Why The Economy is Better than You Think

Discussion in 'Economy' started by Nate Peele, Jun 9, 2008.

  1. Nate Peele
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    Nate Peele Member

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    It is about time the McCain campaign set the record straight. If you haven’t read today’s Bloomberg you need to check out McCain adviser Kevin Hassett of the American Enterprise Institute’s column calling out the press for “politically motivated pessimism”. According to Hassett:

    The bias has an easy explanation. Yale University economist Ray Fair has shown that a weak economy hurts the incumbent party. If a Democratic-leaning press can convince everyone that the economy is in recession, then it can influence the election.

    Truer words have never been spoken. What the left wing biased mainstream media is doing is acting like gas is way overpriced at $4.25 per gallon or that the recent 5.5 percent unemployment rate is bad. They love acting like there’s a mortgage crisis, but all America really needs is a little bit of gumption and hardwork. I can tell you that the economy is doing great thanks to the Bush tax cuts and this is coming from a guy who only gets 9 miles a gallon. Don’t let the media tell you otherwise. In the words of the immortal Bobby McPherin, “Don’t worry be happy.”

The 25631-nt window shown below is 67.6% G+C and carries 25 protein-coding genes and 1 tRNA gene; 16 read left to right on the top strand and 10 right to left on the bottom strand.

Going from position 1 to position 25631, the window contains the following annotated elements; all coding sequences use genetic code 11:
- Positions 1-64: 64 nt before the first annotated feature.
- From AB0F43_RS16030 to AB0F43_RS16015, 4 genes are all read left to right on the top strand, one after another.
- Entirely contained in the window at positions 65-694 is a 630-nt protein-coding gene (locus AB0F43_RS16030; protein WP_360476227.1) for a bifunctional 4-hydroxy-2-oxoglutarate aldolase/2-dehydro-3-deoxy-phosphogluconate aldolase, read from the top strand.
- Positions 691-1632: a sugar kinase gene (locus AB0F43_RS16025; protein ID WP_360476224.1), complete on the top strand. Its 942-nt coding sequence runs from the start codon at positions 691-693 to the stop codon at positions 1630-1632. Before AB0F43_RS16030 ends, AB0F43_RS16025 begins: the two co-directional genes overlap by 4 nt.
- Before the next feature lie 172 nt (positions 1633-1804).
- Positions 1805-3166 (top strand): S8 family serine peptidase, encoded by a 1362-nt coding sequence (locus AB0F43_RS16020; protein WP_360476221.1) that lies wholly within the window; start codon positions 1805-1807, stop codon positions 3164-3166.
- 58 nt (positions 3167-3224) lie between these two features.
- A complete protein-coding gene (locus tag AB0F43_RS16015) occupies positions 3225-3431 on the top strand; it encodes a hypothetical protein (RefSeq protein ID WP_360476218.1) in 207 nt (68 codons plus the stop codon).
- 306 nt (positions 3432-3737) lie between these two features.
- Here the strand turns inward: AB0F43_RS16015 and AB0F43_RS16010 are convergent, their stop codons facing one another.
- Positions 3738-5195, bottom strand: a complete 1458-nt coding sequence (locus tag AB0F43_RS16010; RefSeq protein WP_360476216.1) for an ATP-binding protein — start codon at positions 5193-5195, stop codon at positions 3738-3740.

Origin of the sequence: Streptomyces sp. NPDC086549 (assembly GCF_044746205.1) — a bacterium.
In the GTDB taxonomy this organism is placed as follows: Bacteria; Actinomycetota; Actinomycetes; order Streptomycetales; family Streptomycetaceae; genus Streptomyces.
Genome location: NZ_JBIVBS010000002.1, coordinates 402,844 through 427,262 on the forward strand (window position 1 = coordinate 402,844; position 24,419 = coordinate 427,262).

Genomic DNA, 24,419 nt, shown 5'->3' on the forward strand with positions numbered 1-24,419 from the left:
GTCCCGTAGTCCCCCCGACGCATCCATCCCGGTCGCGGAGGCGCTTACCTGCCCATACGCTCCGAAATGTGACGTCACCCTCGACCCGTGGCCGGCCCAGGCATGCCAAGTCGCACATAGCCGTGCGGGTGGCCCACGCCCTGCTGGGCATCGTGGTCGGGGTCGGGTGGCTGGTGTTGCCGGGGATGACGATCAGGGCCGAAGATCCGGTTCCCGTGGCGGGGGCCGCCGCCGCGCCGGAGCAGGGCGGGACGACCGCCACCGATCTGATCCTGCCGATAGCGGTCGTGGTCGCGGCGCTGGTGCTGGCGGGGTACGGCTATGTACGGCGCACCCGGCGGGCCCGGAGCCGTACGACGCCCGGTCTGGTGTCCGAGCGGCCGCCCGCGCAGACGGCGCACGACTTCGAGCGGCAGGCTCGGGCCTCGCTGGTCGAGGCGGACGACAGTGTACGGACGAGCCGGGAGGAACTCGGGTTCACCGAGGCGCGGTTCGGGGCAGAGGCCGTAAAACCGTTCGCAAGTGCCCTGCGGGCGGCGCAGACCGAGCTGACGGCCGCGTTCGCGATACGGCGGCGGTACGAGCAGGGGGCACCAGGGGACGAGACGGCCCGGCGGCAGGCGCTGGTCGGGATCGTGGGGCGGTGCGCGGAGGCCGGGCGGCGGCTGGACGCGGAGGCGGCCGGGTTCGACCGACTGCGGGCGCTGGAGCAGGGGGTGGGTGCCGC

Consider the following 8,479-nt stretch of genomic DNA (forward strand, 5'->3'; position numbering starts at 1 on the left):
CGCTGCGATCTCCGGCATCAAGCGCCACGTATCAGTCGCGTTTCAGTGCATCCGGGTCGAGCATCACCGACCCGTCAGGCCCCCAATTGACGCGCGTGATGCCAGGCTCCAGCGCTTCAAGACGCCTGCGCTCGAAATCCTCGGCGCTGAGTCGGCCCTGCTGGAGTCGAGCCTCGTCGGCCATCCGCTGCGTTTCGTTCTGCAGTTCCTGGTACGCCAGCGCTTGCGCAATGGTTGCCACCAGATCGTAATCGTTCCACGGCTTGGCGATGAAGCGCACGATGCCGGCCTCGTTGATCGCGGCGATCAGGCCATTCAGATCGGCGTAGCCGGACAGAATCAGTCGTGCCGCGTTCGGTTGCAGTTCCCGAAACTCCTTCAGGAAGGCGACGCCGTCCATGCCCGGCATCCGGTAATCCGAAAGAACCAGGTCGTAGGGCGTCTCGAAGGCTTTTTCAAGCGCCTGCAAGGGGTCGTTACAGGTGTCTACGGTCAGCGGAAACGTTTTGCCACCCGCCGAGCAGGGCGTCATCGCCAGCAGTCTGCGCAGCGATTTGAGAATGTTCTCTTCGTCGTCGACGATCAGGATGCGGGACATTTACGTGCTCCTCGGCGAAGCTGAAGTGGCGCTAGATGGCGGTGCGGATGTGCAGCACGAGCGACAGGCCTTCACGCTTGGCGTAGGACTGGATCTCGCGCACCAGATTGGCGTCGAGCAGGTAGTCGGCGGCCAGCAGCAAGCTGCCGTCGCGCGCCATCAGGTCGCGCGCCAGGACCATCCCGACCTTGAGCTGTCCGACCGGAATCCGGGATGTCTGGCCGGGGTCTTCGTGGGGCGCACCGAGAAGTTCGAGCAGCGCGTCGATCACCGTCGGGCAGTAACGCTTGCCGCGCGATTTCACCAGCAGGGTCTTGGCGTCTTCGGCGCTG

2. jreeves
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    jreeves Senior Member

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    I believe you have to provide the source if you are going to provide a quote?
     
  3. Toro
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    Toro Diamond Member

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    Right here.

    That is exactly something Hassett would say.

    Bloomberg.com: Opinion
     
  4. jreeves
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    jreeves Senior Member